Archive for the ‘Iceland’ Category

Halldór Kiljan Laxness (Iceland, 1902-1998)

Below is an excerpt from his novel The Atom Station, published in 1948, a comedy about an American who offers to buy land for an atomic war base in Iceland. It is told from the point of view of a country girl who works as a maid in the house of her Member of Parliament. Through her eyes, the reader sees the contrast between the ancient culture of the Sagas in the north, and the new rootless urban culture of the intellectual society of the south. This is the opening of chapter 5, At my organists’s:

Judging by pictures on postcards, one would think that musicians had been gods, not men. But now I learned that the world’s greatest composers have been the most wretched outcasts of humanity. Schubert was considered by good-class people in Vienna nothing but an uneducated boy who did not even know anything about music; and he revenged himself, indeed, by composing a cheap tune like Ave Maria that even country people in the north know; and died of malnutrition at about the age of thirty. Beethoven did not even get a rudimentary petit-bourgeois education; he could only just use a pen, no better than a farm hand; and he wrote a ludicrous letter which is called his Testament. He fell in love with a few countesses, rather like an old hack falling for stud-mares. In the eyes of good-class people in Vienna he was first and foremost just a deaf eccentric, badly dressed and dirty, not fit for decent company. But these two outcasts stood high in society compared with some others of the world’s greatest composers. Many of them were employed by comic-opera kings and were kept to play for them while they were feeding—including Johann Sebastian Bach, who, however, wasted even more years quarreling with the bourgeois riffraff of Leipzig. Haydn, the world’s greatest composer of his time, was frequently beaten by the Esterhazy family, for whom he was a workman for thirty years; he was not even allowed to eat at their table. Mozart, the man who most nearly reached the celestial heights, stood lower in the hierarchy of society than the lap-dogs of the petty kings and bishop-oafs who used him as a drudge. When he died of misery and wretchedness in the prime of his life, not a living creature followed his coffin to the grave except for one mongrel; people made the excuse that it had been raining; some said they had had influenza.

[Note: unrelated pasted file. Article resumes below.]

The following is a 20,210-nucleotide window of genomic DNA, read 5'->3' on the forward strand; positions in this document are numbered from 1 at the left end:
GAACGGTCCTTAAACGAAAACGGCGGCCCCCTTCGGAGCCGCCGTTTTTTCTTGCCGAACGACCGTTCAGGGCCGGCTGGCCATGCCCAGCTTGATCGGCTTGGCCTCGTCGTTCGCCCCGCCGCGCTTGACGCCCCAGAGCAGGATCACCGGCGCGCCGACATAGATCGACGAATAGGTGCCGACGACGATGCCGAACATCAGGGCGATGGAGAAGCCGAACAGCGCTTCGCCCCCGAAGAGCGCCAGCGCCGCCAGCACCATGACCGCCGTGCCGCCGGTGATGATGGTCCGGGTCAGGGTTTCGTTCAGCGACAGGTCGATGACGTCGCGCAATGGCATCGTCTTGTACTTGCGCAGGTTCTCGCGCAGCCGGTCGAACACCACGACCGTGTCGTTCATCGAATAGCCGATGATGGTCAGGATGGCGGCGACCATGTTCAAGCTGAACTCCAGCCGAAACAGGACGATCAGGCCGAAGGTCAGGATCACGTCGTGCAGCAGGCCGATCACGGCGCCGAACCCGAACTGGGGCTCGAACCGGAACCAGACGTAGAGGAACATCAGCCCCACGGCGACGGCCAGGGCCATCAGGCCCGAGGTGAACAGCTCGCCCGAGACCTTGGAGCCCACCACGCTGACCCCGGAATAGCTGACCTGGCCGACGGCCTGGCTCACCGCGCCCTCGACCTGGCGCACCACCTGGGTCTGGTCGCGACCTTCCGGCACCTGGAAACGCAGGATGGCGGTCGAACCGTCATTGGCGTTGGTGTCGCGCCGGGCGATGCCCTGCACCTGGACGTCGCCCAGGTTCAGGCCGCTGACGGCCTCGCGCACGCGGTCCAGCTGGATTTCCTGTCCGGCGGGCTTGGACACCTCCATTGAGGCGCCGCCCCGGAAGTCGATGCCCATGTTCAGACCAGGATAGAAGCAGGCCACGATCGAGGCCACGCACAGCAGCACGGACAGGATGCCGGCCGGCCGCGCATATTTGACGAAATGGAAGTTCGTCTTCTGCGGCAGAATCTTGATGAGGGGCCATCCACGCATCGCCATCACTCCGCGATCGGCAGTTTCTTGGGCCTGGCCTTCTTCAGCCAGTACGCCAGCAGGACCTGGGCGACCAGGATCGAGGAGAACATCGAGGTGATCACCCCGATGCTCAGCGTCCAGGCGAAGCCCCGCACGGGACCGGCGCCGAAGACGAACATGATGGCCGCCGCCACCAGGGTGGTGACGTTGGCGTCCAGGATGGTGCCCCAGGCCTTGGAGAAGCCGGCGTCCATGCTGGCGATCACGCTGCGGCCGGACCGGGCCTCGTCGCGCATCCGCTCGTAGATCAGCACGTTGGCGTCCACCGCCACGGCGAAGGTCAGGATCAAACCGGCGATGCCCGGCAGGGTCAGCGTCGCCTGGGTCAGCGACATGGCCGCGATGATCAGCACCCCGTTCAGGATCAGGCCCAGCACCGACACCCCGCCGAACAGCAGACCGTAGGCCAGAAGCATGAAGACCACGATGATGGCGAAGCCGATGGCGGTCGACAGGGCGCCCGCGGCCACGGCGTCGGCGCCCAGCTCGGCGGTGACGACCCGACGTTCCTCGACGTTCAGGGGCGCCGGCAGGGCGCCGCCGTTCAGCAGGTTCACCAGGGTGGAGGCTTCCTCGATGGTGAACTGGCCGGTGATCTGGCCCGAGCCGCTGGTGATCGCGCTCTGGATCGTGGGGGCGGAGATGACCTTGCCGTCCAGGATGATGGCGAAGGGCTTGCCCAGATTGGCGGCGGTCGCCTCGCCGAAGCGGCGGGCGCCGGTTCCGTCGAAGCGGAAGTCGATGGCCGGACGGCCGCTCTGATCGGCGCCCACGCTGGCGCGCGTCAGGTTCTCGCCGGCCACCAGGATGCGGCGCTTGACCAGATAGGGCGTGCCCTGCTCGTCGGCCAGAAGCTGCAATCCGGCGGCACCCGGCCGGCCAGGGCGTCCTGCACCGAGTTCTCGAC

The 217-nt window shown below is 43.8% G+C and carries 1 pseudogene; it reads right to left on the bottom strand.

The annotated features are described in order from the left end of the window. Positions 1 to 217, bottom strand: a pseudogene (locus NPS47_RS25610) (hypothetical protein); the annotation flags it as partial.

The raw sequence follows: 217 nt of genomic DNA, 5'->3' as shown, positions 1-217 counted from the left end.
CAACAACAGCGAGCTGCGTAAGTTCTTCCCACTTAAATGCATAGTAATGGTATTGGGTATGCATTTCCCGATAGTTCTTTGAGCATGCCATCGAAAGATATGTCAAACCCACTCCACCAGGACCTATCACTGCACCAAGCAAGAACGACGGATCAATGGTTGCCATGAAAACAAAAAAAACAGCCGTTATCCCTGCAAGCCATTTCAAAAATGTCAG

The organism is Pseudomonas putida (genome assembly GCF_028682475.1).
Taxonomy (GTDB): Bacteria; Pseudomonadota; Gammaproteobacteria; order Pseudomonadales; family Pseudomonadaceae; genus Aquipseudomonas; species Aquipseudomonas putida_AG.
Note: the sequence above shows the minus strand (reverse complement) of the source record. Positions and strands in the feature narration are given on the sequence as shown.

translated by Metheun & Co Ltd

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